MPEG-1 >> (30s, 2.9MB)

[problems? \/]


Thumbnail of Flight

AVI >> (60s, 2.7MB)

QuickTime >> (60s, 3.1MB)

MPEG-1 >> (30s, 4.1MB)

[problems? \/]

The LCD panel displayed in the videos is the Sharp LQ057Q3DC02 (5.7" screen).

Problems playing videos


The algorithm for the recombination of image flows is based on propagator matrices inspired by my studies in dynamical systems. These propagator matrices govern the probabilistic evolution of the system, and are generated by computing "energy differences" between image sequences. There are three significant aspects to this technique.

1. Image composition. Formal aspects within the image, such as position, color, and light, are used to determine the "energy" of an image. The choice of factors which contribute to an image's energy would seem arbitrary, but many choices yield nonsensical evolutions, whereas certain other choices would make "sense", that is, they would have a "direction" in time. (The correlation here between "sense" and "direction" (sens) is indebted to The Logic of Sense by Gilles Deleuze.) For example, linking the positions of the eyes, nose, and mouth in the evolution of a portrait appeals to our intuition of spatial locality. Similarly, the height of a drooping leaf yields a direction in time, since we know cut flowers tend to wither. Other energy parametrizations give more fanciful associations. Linking the positions of a boat to reflected sunlight on the horizon creates a dance between the two. Applying the atomic energy model for electrons to a flock of birds produces "quantum seagulls". Thus, the choice of energy parameters for an image sequence determines the "expression" of the resulting image flow.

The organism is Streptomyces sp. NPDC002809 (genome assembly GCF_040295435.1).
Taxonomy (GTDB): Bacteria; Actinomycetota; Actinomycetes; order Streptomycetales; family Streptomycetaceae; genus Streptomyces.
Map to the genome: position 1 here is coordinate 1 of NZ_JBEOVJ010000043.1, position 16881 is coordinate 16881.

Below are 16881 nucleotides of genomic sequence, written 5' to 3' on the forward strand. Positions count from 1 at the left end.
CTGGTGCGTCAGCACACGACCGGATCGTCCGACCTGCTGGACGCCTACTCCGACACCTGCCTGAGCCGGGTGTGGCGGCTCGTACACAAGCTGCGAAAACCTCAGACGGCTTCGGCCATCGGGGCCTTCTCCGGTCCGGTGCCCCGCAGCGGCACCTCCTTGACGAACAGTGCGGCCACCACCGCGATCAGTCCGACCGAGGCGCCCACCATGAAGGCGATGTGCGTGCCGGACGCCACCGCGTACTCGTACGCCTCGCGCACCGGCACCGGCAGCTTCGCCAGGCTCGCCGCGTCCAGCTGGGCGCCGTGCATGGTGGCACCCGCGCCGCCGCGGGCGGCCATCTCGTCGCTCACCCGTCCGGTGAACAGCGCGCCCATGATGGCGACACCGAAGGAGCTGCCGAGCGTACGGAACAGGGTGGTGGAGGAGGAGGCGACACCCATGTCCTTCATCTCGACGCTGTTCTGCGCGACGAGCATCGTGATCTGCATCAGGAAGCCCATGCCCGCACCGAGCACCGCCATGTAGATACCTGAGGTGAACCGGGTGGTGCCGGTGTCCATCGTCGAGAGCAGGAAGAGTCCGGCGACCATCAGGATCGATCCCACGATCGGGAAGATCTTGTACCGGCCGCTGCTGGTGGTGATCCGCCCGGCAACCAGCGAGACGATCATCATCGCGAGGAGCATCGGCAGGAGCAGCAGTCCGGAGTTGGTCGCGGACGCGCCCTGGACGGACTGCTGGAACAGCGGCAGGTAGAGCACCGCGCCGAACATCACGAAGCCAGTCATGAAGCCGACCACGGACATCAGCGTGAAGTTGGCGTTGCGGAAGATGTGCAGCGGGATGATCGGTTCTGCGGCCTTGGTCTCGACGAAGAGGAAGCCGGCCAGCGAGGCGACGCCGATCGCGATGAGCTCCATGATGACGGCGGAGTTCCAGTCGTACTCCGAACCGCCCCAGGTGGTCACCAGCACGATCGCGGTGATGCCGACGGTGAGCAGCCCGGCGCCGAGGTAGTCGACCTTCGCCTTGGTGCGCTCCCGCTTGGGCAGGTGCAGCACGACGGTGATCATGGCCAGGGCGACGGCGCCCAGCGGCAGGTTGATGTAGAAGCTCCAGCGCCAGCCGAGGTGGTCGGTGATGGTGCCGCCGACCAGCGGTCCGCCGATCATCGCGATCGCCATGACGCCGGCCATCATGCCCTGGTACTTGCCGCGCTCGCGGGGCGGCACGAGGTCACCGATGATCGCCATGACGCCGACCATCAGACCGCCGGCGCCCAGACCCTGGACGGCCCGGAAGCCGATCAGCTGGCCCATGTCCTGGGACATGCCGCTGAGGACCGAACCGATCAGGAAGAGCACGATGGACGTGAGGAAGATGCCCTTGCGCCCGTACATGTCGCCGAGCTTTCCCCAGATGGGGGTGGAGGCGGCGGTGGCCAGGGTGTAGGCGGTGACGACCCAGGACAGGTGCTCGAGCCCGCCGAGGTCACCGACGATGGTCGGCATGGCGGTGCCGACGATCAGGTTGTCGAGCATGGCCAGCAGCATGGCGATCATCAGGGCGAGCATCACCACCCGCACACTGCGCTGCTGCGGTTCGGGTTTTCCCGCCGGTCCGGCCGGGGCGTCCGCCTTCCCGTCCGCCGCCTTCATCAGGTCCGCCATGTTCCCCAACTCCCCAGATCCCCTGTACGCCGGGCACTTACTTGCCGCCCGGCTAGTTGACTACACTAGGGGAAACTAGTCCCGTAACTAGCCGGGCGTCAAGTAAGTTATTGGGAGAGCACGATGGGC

2. Image trajectory. To develop a trajectory for the image flow, I use the technique of Markov chains. In this method, propagator matrices determine successive states in a system. For this project, matrix elements are computed using the energy parameters discussed in item 1 above. Moreover, I use the image sequence of the source video footage as a "model trajectory". This choice is key in creating a "sensible" evolution.

3. Beat frequency. Finally, each subject had an appropriate "beat frequency". For lobster bobs in the ocean, the beat frequency matched the rise and fall of the ocean waves. For a bird in flight, I chose twice the frequency of the beating of the wings. Other subjects also had natural frequencies, discovered through intuition and experimentation.


The title Turn All Things is taken from a passage Albrecht Dürer wrote after he had woken from an apocalyptic nightmare.

In the year 1525, between Wednesday and Thursday after Whitsunday during the night, I saw this appearance in my sleep, how many great waters fell from heaven. The first struck the earth about four miles away from me with a terrific force, with tremendous clamour and clash, drowning the whole land. ... I was so frightened when I awoke that my whole body trembled and for a long while I could not come to myself. So when I arose in the morning, I painted above here >>* as I had seen it. God turn all things to the best.
trans. Kenneth Clark

I came upon this passage after my own nightmare, so it had an unusual force. The last line struck me as a peculiar prayer, and I suppose its peculiarity may be due to its translation from German and 500 years past. In any case, I thought it would make a good title for this artwork, though for my purposes I omitted explicit reference to external agency and eschatology.


November 2002: Honorary Mention in Vida 5.0 competition >>.